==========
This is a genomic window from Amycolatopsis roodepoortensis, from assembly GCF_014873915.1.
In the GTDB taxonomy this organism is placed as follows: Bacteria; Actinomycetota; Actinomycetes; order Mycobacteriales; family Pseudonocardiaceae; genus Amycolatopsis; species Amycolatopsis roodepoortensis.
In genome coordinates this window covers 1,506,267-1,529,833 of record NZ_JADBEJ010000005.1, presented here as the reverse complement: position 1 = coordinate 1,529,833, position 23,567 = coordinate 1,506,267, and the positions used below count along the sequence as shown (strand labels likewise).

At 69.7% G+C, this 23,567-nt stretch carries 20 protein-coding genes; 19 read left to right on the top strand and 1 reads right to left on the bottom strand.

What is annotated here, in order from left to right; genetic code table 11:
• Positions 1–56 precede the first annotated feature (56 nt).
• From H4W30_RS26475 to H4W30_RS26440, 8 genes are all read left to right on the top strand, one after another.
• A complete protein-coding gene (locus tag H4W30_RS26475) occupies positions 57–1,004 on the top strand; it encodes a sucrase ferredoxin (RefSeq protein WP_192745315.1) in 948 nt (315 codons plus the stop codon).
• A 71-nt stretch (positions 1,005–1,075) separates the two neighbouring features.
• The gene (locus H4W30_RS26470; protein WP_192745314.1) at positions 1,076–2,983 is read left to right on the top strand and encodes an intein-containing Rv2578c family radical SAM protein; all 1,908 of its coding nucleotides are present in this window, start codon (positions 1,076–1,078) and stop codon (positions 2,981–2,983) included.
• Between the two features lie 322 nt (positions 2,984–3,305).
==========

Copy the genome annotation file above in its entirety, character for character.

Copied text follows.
This is a genomic window from Amycolatopsis roodepoortensis, from assembly GCF_014873915.1.
In the GTDB taxonomy this organism is placed as follows: Bacteria; Actinomycetota; Actinomycetes; order Mycobacteriales; family Pseudonocardiaceae; genus Amycolatopsis; species Amycolatopsis roodepoortensis.
In genome coordinates this window covers 1,506,267-1,529,833 of record NZ_JADBEJ010000005.1, presented here as the reverse complement: position 1 = coordinate 1,529,833, position 23,567 = coordinate 1,506,267, and the positions used below count along the sequence as shown (strand labels likewise).

At 69.7% G+C, this 23,567-nt stretch carries 20 protein-coding genes; 19 read left to right on the top strand and 1 reads right to left on the bottom strand.

What is annotated here, in order from left to right; genetic code table 11:
• Positions 1–56 precede the first annotated feature (56 nt).
• From H4W30_RS26475 to H4W30_RS26440, 8 genes are all read left to right on the top strand, one after another.
• A complete protein-coding gene (locus tag H4W30_RS26475) occupies positions 57–1,004 on the top strand; it encodes a sucrase ferredoxin (RefSeq protein WP_192745315.1) in 948 nt (315 codons plus the stop codon).
• A 71-nt stretch (positions 1,005–1,075) separates the two neighbouring features.
• The gene (locus H4W30_RS26470; protein WP_192745314.1) at positions 1,076–2,983 is read left to right on the top strand and encodes an intein-containing Rv2578c family radical SAM protein; all 1,908 of its coding nucleotides are present in this window, start codon (positions 1,076–1,078) and stop codon (positions 2,981–2,983) included.
• Between the two features lie 322 nt (positions 2,984–3,305).